THE loss of confidence in the ability of prime minister Wickremesinghe to win a presidential contest in the context of two defeats suffered previously, led the UNP to put forward common candidates from outside the party to contest the subsequent presidential elections of 2010 and 2015. This is an indication of the likely choice that will be made for the 2019 presidential election especially as it will be crucial in determining the outcome of the general elections that will soon follow. In the aftermath of the 19th Amendment to the constitution, the general elections are more important than the presidential elections in terms of the quantum of powers that will be on offer.
At the psychological level, the party that wins the presidential elections will hold a significant advantage when it comes to the general election as they will go into the elections on a winning wicket to borrow from the cricket parlance in vogue during the World Cup championship. This would suggest that both the UNP and SLPP would put forward their most charismatic and vote-pulling candidates to contest the presidential elections. Where the SLPP is concerned the front runner as potential candidate is former defence secretary Gotabaya Rajapaksa. The former defence secretary is widely credited as being a person who can achieve tasks that require unity of purpose and decisiveness, such as demonstrated by the government of which he was a member that defeated the LTTE in battle. On the UNP side no clear candidate has still emerged, though speaker Karu Jayasuriya and housing minister Sajith Premadasa appear to be the key contenders.
Even if the UNP were to decide that they will not put prime minister Wickremesinghe forward as the party’s presidential candidate, his relevance to Sri Lankan politics will remain. He is one of the very few national level politicians who have taken an enlightened public stand on the more controversial, but tremendously important, issues that the country faces. This became evident when he together with speaker Karu Jayasuriya, accepted an invitation last week of the National Peace Council to attend a graduation event for community leaders who had passed out as master trainers on the topic of transitional justice. This is a most controversial area of political discourse, which hardly any politician is prepared to touch with a barge pole these days.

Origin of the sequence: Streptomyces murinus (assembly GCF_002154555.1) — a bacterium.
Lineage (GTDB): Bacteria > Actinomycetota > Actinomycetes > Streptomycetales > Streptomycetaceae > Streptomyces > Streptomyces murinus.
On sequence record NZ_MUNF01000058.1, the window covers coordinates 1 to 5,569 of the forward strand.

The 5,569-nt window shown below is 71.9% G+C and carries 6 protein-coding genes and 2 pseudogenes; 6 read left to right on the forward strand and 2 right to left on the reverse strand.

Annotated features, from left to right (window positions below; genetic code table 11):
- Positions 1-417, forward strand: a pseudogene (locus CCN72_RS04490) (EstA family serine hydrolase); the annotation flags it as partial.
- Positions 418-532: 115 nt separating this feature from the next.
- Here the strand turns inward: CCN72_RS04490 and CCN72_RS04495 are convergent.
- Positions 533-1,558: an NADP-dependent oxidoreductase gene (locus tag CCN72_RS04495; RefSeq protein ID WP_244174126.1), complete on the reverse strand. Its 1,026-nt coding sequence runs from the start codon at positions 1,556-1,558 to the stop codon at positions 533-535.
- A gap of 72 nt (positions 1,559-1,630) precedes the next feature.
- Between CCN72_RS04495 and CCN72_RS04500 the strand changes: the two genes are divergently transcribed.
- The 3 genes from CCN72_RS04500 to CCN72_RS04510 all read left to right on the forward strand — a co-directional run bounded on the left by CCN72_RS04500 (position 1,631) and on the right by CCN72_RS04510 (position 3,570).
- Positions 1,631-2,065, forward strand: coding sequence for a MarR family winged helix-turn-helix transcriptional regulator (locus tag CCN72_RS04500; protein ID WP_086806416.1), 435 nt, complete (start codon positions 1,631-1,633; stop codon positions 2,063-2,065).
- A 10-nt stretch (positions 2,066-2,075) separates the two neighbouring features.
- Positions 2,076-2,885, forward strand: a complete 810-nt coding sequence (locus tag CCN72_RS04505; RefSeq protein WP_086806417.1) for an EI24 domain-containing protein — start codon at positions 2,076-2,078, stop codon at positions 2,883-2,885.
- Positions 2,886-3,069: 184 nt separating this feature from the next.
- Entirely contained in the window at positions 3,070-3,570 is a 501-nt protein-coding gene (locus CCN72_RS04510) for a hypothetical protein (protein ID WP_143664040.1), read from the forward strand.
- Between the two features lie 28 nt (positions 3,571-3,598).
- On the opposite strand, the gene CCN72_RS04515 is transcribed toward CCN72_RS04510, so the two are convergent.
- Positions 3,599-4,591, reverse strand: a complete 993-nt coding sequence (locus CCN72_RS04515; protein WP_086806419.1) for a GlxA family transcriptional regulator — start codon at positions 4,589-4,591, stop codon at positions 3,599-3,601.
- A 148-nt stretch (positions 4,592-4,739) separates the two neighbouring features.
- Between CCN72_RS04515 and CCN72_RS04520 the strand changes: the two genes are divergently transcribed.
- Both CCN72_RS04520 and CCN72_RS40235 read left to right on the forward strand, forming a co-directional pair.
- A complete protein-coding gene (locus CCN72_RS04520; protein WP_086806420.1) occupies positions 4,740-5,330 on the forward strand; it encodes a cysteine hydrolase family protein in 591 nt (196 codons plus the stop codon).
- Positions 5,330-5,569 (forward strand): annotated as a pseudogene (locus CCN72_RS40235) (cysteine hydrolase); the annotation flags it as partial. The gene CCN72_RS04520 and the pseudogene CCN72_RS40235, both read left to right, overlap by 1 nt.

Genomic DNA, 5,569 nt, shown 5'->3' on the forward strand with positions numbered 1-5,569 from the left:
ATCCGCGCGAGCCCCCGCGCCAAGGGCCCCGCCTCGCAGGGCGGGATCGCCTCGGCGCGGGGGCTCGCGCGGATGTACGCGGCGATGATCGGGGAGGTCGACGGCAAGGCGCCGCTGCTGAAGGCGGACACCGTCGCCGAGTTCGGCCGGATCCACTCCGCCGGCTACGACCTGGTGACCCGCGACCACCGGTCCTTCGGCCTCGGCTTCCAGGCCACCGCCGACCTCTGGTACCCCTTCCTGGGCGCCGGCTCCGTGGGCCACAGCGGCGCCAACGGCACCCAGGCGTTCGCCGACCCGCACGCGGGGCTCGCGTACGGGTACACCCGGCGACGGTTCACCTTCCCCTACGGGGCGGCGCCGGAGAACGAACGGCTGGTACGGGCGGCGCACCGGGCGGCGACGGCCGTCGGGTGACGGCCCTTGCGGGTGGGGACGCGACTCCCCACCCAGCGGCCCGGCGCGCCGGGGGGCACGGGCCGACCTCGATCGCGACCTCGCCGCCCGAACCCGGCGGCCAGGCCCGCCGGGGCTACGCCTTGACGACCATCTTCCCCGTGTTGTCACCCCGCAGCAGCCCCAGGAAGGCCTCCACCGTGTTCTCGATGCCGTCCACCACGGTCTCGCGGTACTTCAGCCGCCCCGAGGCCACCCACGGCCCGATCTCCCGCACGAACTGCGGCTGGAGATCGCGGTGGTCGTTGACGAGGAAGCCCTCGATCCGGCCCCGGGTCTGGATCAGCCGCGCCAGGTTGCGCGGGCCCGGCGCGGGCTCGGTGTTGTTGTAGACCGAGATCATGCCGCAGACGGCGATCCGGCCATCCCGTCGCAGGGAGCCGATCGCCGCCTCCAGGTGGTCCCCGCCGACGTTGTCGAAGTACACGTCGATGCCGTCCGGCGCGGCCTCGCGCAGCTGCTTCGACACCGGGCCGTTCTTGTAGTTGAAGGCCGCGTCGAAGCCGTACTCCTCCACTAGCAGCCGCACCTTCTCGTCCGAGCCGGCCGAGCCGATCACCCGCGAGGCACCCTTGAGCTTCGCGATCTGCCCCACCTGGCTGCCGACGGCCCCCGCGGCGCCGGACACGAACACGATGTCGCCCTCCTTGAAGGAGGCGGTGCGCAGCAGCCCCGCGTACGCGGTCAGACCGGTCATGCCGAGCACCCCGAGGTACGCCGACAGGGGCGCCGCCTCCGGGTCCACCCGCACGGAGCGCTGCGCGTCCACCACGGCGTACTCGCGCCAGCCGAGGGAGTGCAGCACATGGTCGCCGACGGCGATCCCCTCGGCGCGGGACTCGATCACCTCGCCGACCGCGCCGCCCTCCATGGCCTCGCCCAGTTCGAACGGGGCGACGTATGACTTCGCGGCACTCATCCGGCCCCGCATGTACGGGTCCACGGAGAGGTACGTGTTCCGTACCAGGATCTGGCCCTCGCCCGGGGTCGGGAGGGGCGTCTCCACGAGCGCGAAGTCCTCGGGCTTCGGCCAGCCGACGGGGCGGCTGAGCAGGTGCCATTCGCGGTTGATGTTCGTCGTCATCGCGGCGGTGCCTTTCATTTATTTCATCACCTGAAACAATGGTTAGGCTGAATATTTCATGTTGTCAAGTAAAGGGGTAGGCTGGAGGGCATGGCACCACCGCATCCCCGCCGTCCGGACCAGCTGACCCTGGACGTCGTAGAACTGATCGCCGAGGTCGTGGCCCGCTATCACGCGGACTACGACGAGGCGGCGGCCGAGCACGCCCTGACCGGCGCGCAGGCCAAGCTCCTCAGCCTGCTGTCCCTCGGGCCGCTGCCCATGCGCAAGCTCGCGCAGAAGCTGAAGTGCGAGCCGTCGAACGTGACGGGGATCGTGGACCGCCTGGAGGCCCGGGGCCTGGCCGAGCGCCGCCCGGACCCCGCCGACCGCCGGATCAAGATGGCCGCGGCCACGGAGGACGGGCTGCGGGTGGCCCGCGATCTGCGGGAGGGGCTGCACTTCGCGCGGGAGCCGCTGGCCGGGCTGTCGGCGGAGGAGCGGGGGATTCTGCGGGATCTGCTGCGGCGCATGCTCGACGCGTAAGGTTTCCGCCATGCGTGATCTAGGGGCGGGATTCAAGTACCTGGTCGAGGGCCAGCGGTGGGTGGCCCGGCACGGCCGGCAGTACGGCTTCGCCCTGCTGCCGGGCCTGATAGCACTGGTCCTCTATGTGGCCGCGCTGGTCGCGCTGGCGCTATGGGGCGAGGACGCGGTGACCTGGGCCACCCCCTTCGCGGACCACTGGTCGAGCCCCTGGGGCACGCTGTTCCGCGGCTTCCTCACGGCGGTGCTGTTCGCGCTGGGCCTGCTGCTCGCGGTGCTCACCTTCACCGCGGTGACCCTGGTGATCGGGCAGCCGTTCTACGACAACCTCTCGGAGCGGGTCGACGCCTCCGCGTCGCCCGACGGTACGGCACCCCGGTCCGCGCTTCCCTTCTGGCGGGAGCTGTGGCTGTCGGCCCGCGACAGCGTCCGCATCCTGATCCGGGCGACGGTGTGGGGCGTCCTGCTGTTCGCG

WITH elections approaching most politicians prefer to play safe and be patriotic towards their own community, and voter base, rather than address controversial issues that have to be dealt with such as the human rights violations that took place in the context of the war, and the truth seeking, accountability and reparations that must necessarily follow. The previous government refused to deal with the past, which led to the UN Human Rights Council in Geneva to mobilise international support against Sri Lanka and brought the country to the verge of travel embargoes on its leaders and to economic sanctions, such as the loss of GSP plus tariff concessions from the European Union.
At the graduation event, the prime minister was willing to address these issues, and to point out the strength of the reconciliation process that contributed to non-retaliation in the immediate aftermath of the Easter Sunday suicide bomb attacks that killed over 250 persons and injured another 500. With elections looming it is important that other political leaders with presidential or prime ministerial ambitions should demonstrate their thinking with regard to the five major issues that confront the country at the present time. Prime minister Wickremesinghe has done so, even though his views may not be conveyed adequately, or correctly, to the masses of people.
It is the tragedy of Sri Lanka that the demagogues and populists hold the upper hand in taking their message to the masses of people. Voltaire, one of the greatest thinkers of the European Enlightenment period of history wrote these words in 1765: ‘Those Who Can Make You Believe Absurdities, Can Make You Commit Atrocities.’ The challenge for civil society and the intelligentsia in Sri Lanka is to educate the people and understand these challenges in their correct perspective, instead of believing in absurdities which can lead to further conflict within the country and with the world itself.
Jehan Perera is executive director of the National Peace Council of Sri Lanka.